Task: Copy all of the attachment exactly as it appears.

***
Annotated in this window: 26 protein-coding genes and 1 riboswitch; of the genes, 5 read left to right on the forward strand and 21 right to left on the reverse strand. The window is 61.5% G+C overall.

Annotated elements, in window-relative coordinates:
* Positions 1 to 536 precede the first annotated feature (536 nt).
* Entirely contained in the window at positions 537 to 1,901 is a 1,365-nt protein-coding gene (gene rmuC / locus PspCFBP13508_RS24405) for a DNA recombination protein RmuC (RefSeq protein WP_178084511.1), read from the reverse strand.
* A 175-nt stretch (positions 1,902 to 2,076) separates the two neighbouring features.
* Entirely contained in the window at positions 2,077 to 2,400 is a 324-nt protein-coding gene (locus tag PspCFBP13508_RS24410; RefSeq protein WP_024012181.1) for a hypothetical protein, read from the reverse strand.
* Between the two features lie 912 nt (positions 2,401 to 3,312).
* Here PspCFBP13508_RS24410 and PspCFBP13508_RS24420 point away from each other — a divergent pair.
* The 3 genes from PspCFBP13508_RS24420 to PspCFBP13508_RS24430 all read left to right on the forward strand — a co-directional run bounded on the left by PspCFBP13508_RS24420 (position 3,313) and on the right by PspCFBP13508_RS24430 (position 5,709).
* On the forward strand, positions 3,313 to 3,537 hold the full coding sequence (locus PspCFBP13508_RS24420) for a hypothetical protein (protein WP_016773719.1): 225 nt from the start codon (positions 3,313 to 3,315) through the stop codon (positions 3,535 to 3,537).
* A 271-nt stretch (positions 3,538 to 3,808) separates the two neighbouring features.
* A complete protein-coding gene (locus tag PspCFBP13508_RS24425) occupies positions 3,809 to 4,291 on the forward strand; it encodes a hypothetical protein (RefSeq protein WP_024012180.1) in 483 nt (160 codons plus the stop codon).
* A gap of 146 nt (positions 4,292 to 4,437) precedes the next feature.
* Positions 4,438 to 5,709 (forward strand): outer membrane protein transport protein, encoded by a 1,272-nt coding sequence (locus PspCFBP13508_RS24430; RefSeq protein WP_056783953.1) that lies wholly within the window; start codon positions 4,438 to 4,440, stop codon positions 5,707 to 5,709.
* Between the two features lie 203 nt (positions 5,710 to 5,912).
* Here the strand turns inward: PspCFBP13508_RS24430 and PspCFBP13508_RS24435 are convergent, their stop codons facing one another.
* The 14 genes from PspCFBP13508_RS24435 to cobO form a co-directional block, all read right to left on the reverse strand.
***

Annotated in this window: 26 protein-coding genes and 1 riboswitch; of the genes, 5 read left to right on the forward strand and 21 right to left on the reverse strand. The window is 61.5% G+C overall.

Annotated elements, in window-relative coordinates:
* Positions 1 to 536 precede the first annotated feature (536 nt).
* Entirely contained in the window at positions 537 to 1,901 is a 1,365-nt protein-coding gene (gene rmuC / locus PspCFBP13508_RS24405) for a DNA recombination protein RmuC (RefSeq protein WP_178084511.1), read from the reverse strand.
* A 175-nt stretch (positions 1,902 to 2,076) separates the two neighbouring features.
* Entirely contained in the window at positions 2,077 to 2,400 is a 324-nt protein-coding gene (locus tag PspCFBP13508_RS24410; RefSeq protein WP_024012181.1) for a hypothetical protein, read from the reverse strand.
* Between the two features lie 912 nt (positions 2,401 to 3,312).
* Here PspCFBP13508_RS24410 and PspCFBP13508_RS24420 point away from each other — a divergent pair.
* The 3 genes from PspCFBP13508_RS24420 to PspCFBP13508_RS24430 all read left to right on the forward strand — a co-directional run bounded on the left by PspCFBP13508_RS24420 (position 3,313) and on the right by PspCFBP13508_RS24430 (position 5,709).
* On the forward strand, positions 3,313 to 3,537 hold the full coding sequence (locus PspCFBP13508_RS24420) for a hypothetical protein (protein WP_016773719.1): 225 nt from the start codon (positions 3,313 to 3,315) through the stop codon (positions 3,535 to 3,537).
* A 271-nt stretch (positions 3,538 to 3,808) separates the two neighbouring features.
* A complete protein-coding gene (locus tag PspCFBP13508_RS24425) occupies positions 3,809 to 4,291 on the forward strand; it encodes a hypothetical protein (RefSeq protein WP_024012180.1) in 483 nt (160 codons plus the stop codon).
* A gap of 146 nt (positions 4,292 to 4,437) precedes the next feature.
* Positions 4,438 to 5,709 (forward strand): outer membrane protein transport protein, encoded by a 1,272-nt coding sequence (locus PspCFBP13508_RS24430; RefSeq protein WP_056783953.1) that lies wholly within the window; start codon positions 4,438 to 4,440, stop codon positions 5,707 to 5,709.
* Between the two features lie 203 nt (positions 5,710 to 5,912).
* Here the strand turns inward: PspCFBP13508_RS24430 and PspCFBP13508_RS24435 are convergent, their stop codons facing one another.
* The 14 genes from PspCFBP13508_RS24435 to cobO form a co-directional block, all read right to left on the reverse strand.